By BARBARA FERGUSON | ARAB NEWS
Published: Nov 10, 2010 00:31 Updated: Nov 10, 2010 01:02
UPS package containing passports seized by Customs and Border Protection
WASHINGTON: American Muslims in the US state of Virginia who were due to leave for Haj missed their flight to Saudi Arabia because customs officials seized their passports.
The group, a total of 17, found it had to delay its journey to Jeddah after a UPS package containing pilgrims’ travel documents was seized by US Customs and Border Protection.
All but one of the pilgrims missed their scheduled outbound flight, Raffi Uddin Ahmed, vice president of Al-Noor Mosque in northern Virginia and Manassas-based Muslim Association of Virginia, told reporters. All in the group have since arrived and are currently performing their Haj.
Leaders in the mosque told reporters that the pilgrims planned their trip to Saudi Arabia for months. They had taken classes on the pilgrimage and promised to make prayers for friends and relatives. A California travel agency had arranged their tickets and gotten visas for their passports, shipping them overnight via UPS.
It took three days to track down the passports. At first, UPS said the package was lost. On Friday, hours before the group was scheduled to depart, the group learned that the package had been seized.
By the time the documents were released by federal authorities on Saturday, the travelers had missed their flight.
“Grown men were crying,” said Ahmed. “This is a once-in-a-lifetime thing. Who knows if we’ll be alive next year, and if they miss out on this important tenet of their religion, they may not have another chance.
“People have to save up for years in order to make their trip. Once they missed their flight, a lot of them could not afford to pay for another flight.”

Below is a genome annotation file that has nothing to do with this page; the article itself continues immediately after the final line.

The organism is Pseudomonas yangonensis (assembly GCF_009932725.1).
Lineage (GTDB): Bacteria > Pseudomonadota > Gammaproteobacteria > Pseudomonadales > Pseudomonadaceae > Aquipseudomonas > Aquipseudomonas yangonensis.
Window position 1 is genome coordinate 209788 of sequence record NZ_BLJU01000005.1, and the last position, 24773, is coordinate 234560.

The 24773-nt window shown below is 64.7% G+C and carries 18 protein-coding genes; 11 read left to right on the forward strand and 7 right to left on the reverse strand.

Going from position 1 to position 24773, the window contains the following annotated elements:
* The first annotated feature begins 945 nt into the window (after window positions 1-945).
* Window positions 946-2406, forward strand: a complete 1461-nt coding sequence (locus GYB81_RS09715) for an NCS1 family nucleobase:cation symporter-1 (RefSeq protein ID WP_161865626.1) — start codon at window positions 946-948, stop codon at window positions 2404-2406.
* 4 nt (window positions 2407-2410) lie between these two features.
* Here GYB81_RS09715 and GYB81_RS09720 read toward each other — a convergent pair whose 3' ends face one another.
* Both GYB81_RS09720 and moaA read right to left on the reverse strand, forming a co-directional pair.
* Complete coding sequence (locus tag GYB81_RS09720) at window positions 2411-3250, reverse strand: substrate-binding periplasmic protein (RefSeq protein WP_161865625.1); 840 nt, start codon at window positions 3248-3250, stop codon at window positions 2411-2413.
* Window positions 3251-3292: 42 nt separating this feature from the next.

Fortunately, the story has a happy ending.
After trying, and failing, to get flights over the weekend, members of the group who are members of Ahmed’s mosque and most of whom are US citizens, learned Sunday night that the customs agency would buy them replacement outbound tickets leaving Monday night, at a total cost of $34,000. Saudi Arabian Airlines has agreed to honor the original return flights, he said.
Ahmed said the group was “overjoyed” to be leaving, but added that many in the community were questioning why the passports were delayed in the first place. “Some people made a comment that if that package had had ‘John Smith’ written on it, would that have been held?” he said. “I think UPS security may be targeting these packages and may be turning them over to the customs agency.”
UPS spokeswoman Lynnette McIntire said: “We did inform the customer that that particular package had a ‘government seizure exception,’” adding that the company cooperates with government agencies on security matters.
Customs spokesman Lloyd Easterling said he could not comment on specific cases but said that the agency “is committed to facilitating safe and legitimate travel while ensuring the safety of the traveling public.”
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